Actor Joseph Fiennes Reveals What Drew Him to the ‘Risen’ Film

English actor Joseph Fiennes has entertained audiences worldwide with his notable performances as William Shakespeare in “Shakespeare in Love” and Commisar Danilov in “Enemy at the Gates,” but his newest project has the moviegoing faith community very excited — and that makes Fiennes excited, too.

Fiennes, 45, expressed his admiration for “Risen,” the Biblically-based film which details the search for Jesus Christ’s body that is eagerly anticipated by the the Christian community and is set to hit theaters Friday. In the film, Fiennes portrays the complex Clavius, a “non-believing” Roman military tribune who is assigned on a “manhunt” of sorts to solve the mystery of what happened to Jesus Christ’s body in the days following the crucifixion and resurrection, according to the film’s website. Tasked with the mission to disprove the “rumors” concerning the risen Messiah, Clavius finds himself caught between belief and unbelief as he encounters familiar characters such as Pontius Pilate, Jesus’ disciples and Mary Magdalene — all while the Roman army attempts to prevent a Jewish uprising from occurring in Roman-occupied Jerusalem.

“I do believe the film gets it right in terms of Scripture. Those who feel that what is right in Scripture is right in the film will feel that there’s a good balance there,” Fiennes told reporter Alissa Wilkinson during an interview posted Monday with Christianity Today. “The mindset, the conditioning, the belief system, the fallibility, the brilliance, and the faults in human nature [shown in Clavius] will always be modern. It’s got to be. That’s how I think stories survive.”

Fiennes also discussed with Wilkinson what he experienced and thought through as he attempted to bring to life the inner struggles of a secular Roman sifting through the conflicting religions and ideologies presented to his character throughout the course of the film.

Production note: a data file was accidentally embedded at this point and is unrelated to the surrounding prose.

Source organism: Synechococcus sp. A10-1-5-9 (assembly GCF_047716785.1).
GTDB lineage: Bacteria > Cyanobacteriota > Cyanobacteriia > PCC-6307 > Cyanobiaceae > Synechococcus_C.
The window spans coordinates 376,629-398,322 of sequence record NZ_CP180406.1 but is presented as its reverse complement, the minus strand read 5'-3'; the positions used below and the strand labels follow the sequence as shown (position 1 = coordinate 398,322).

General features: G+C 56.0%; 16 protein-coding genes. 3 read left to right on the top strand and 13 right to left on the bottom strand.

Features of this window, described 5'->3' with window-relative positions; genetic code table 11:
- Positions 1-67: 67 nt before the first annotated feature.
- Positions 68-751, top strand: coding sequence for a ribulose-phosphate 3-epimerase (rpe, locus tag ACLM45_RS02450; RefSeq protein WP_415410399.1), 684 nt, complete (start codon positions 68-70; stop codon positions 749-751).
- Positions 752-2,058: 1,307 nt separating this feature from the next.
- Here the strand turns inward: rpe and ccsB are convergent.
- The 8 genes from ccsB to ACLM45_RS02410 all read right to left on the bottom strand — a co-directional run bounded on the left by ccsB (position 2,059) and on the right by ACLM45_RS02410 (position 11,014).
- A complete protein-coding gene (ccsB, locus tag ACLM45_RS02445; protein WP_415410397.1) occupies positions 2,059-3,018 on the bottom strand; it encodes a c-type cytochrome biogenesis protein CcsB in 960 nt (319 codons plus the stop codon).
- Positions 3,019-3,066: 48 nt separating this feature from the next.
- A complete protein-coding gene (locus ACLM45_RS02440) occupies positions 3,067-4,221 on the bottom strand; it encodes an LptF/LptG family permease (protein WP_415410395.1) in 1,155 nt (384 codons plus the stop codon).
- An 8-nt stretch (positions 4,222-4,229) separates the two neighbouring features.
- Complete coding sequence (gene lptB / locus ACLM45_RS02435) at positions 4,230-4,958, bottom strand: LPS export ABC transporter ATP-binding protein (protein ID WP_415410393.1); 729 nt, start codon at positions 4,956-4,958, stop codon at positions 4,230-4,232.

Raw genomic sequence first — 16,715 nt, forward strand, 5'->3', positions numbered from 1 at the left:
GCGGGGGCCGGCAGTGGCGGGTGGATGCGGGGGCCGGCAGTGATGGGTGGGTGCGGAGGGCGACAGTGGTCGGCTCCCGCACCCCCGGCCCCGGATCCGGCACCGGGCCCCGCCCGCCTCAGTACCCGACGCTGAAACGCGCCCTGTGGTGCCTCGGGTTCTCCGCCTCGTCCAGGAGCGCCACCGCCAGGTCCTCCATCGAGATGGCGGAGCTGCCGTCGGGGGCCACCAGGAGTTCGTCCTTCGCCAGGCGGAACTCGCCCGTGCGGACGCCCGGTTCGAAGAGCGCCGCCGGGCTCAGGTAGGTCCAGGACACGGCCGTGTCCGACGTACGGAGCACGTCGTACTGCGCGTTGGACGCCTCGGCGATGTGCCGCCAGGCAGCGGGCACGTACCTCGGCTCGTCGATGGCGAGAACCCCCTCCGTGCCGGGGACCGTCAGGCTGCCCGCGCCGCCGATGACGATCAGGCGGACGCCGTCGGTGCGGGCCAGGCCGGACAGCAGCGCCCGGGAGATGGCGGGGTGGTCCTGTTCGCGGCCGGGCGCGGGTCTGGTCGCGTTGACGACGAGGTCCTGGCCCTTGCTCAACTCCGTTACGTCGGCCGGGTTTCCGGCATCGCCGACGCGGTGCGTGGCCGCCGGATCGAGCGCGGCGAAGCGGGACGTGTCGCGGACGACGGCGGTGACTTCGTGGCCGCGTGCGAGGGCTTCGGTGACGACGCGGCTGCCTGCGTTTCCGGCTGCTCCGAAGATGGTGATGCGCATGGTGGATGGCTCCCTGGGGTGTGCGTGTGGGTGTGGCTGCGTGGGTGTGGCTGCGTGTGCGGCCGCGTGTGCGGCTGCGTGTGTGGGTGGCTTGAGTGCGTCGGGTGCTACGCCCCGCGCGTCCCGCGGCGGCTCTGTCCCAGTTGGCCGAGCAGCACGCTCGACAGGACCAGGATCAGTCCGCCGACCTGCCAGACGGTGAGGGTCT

“It’s a big thing to believe in Roman gods and be confronted with what Clavius witnessed, and then to become a full convert. I believe what you witness as an audience member is the seeds of conversion (if you want to use that word),” Fiennes told Wilkinson. “But certainly he’s at a crossroads; he can’t go back and he can’t move forward. He’s been irrevocably changed. and we can only guess which way he would go. … Roman brilliance is up against the spiritual mind of Christ and the disciples. However strong and powerful you are, that connection, that spirituality, that utter faith and belief is impenetrable.”

During the course of the interview, Wilkinson brought up the fact that Fiennes is no stranger to playing faith-based characters in films. In 2003, Fiennes portrayed Protestant reformer Martin Luther in the film “Luther,” and following “Risen,” Fiennes will be seen playing Olympic runner-turned-Chinese-missionary Eric Liddell in the film “The Last Race,” whose story was popularized in the 1981 film “Chariots of Fire.”

“Liddell lived and died by his resolute Christian beliefs and values. His values cost him his life, and it’s what I love — how far can you raise the bar when you give up your life for your beliefs?” Fiennes told Wilkinson. “These are very magnanimous, attractive figures. To have a chance to follow in their shoes, as it were, just for a film? I love that. I don’t know why.”

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